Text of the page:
A unique partnership between the producers of the long-running hit TV series Power Rangers and Auckland’s economic growth agency has created an exciting opportunity for talented students to learn first-hand what it takes to work in the region’s thriving screen industry.
Power Rangers has been filmed in Auckland since 2002, creating jobs and a significant boost to the regional economy. Power Rangers is seen in more than 150 markets, translated into numerous languages and is a favourite on many key international children’s programming blocks around the world.
Fifteen seasons to date of the series have been shot in Auckland, with all based at Studio West – a privately owned facility in the industry’s west Auckland heartland.
In the past three seasons, Power Rangers Productions has worked with more than 1000 Auckland vendors – spending more than $100m; in that time, it has contracted more than 1800 on its crew, paying wages of more than $43m.
The pilot skills development and job pathways programme involving 11 trainees and a series of group workshops was developed by Auckland Tourism, Events and Economic Development (ATEED), and coincided with the start of production on the upcoming season of Power Rangers Beast Morphers
Watch the Power Rangers traineeship skills development collaboration
Jack Mensah, who has now graduated with a Bachelor of Digital Design from Auckland University of Technology (AUT), completed a four-week placement.
The long-time fan of Power Rangers says: “It was thrilling to have the opportunity to peek behind the curtain, and to gain practical industry knowledge while being part of something so internationally recognised.
“It fulfilled a lifelong dream to work with experts at a professional film studio, and I got to work with some of the most genuine people I've ever met. As a student on the verge of graduation, being involved with this traineeship really gave me an extra burst of ambition – knowing just what's out there and available after university,” says Jack.
He learned a wide range of fabrication tips and tricks, and how to fit into a production pipeline efficiently; as well as insights into how film and television production works as a whole.
“Only a traineeship like this could provide the practical exposure I got. Having made great connections, so many opportunities are now simply a phone call or email away. Those personal connections are so important with this industry”.
Students from AUT, SAE, and Unitec are involved in the programme to help produce the type of skilled workers the industry needs and to continue to attract talent to the industry – which often finds it hard to fill vacancies for highly skilled positions.
The trainee placements are being followed by five workshops where experts from Power Rangers Productions will explain crucial aspects of the main elements of screen production including Production/Locations/Health & Safety, Camera/Lighting/Grip, Art Department, Directing & Assistant Directors and Post Production.
ATEED’s partnership with Power Rangers Productions is for production in 2018 and 2019 for Power Rangers Beast Morphers, which will screen in 2019/2020.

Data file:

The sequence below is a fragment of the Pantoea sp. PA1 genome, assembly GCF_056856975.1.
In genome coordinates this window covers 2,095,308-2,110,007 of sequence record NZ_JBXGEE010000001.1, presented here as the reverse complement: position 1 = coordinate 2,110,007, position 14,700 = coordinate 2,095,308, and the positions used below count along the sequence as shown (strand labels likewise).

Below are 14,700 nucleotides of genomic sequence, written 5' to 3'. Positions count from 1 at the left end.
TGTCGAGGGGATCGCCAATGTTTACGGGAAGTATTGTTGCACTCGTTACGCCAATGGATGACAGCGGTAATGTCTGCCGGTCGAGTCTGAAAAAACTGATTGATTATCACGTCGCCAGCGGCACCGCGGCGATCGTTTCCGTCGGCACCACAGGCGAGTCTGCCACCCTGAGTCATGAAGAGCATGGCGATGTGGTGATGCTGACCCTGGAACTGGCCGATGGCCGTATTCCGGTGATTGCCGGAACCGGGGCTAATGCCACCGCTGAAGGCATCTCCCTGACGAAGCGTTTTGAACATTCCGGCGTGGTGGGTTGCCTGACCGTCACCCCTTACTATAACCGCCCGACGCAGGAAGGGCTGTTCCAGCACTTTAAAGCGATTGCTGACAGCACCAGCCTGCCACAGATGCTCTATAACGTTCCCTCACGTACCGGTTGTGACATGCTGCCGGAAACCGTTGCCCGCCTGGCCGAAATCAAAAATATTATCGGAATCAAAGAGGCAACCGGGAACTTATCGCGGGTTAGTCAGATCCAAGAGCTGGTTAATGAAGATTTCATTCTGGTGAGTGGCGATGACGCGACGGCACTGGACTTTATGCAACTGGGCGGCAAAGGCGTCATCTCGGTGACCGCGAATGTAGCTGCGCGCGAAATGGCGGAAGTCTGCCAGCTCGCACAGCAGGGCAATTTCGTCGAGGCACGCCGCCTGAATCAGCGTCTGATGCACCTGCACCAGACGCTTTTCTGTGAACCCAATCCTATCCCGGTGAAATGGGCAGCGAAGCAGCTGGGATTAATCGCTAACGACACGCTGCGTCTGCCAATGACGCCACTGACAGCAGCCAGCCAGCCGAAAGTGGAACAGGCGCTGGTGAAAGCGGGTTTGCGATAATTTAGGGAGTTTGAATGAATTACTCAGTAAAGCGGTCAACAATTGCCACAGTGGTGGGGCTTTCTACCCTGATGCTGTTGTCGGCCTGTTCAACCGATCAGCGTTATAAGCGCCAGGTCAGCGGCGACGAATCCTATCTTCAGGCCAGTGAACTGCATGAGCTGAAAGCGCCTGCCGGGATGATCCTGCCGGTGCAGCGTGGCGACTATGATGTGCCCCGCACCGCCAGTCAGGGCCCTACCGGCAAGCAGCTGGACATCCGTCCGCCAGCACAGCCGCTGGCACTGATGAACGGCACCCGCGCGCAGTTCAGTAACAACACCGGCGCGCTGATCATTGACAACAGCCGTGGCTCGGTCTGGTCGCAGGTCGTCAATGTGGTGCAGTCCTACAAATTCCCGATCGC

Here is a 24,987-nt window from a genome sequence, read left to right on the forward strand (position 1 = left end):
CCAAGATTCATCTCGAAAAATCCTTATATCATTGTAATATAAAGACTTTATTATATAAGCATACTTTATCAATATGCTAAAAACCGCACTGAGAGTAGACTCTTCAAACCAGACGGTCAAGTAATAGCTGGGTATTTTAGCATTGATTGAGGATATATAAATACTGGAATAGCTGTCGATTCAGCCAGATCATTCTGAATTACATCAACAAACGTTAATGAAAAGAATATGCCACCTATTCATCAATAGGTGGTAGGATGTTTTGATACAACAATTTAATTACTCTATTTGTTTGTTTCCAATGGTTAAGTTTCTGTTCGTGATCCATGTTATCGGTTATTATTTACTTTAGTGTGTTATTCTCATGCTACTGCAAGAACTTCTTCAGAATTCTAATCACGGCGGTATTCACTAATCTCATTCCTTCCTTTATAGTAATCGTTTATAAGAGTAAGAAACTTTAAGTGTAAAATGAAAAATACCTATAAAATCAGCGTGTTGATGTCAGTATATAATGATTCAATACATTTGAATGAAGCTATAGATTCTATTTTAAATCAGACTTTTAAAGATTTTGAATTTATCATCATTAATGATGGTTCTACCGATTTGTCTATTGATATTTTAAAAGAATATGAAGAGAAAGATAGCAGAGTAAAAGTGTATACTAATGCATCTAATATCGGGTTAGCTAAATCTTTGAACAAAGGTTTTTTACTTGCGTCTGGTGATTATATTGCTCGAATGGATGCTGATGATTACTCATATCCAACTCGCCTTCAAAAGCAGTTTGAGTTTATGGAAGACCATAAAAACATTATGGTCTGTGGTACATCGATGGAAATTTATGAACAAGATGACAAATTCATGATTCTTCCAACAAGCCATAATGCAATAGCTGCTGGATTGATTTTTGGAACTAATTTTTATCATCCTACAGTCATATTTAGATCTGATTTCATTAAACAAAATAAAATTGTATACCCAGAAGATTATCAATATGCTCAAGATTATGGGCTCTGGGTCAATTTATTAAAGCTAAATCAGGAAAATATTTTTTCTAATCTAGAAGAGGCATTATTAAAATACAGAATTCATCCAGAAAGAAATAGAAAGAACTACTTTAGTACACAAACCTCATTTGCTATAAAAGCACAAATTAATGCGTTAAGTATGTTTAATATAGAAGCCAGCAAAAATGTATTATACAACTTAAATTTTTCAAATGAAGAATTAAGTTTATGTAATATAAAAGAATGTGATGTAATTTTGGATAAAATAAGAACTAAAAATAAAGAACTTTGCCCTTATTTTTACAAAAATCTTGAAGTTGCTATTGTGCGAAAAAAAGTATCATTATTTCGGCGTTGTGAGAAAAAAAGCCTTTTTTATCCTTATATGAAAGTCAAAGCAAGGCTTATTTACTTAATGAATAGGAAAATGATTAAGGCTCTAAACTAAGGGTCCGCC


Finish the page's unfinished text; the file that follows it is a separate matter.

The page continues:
Pam Ford, General Manager Economic Development at ATEED, says the screen production and post-production sector in Auckland earned more than $1.1 billion a year in gross revenue last year, and the wider screen sector supports more than 7400 jobs.
Auckland is by far New Zealand’s dominant region for television production and post production, with $420 million gross revenue in 2017 – 84 per cent of the national total.
“Power Rangers has been a significant and valued contributor to our region’s growing screen industry for the best part of two decades. For us to continue to attract productions such as Power Rangers to our region, we need to keep producing and retaining the skilled talent to work on them,” says Pam Ford.
“We are delighted that Power Rangers Productions agreed to partner us on the programme, because the kind of experience the students will gain is so valuable. It is unprecedented access to real world professionals and production,” says Pam Ford.
Chip Lynn, Executive Producer, Power Rangers Productions says: “We are proud to produce Power Rangers in Auckland; the brand would not be the powerhouse entertainment franchise it is today without the region’s gorgeous scenery and the skilled and experienced crew members who bring the show to life for audiences around the world.
“As we continue production for the 2019/2020 season of Power Rangers Beast Morphers, we’re excited to open our doors and collaborate with ATEED on this unique programme to give students the opportunity to learn key elements of TV production first-hand from our Power Rangers Productions team.
“We hope to continue to be a part of growing Auckland’s talent pool as the city continues to assert itself as the premiere region for TV production.”
Power Rangers – which usually shoots with a main unit and a stunt unit when on location – is a familiar sight to Aucklanders as it captures outdoor action scenes among the region’s unique locations.
For the Power Rangers Ninja Steel 2016/17 season’s shooting alone, the production obtained 53 Council permits from Screen Auckland to film in public spaces.
Power Rangers shoots extensively in the region’s west, as well as the central city – transforming urban locations such as Viaduct Harbour, heritage Albert Park, Auckland Museum and Domain, Spark Arena stadium, and Council offices in Henderson and Western Springs, into the dynamic sets required for action scenes.
The production regularly makes the most of the huge visual range of Auckland’s beaches which are within easy reach of film studios: from the eastern coast’s calm waters and white sands, to the west coast’s famed black sands and dramatic landscapes.
Stunt scenes are set on a range of locations with space and natural drama, including quarries and arenas across the region.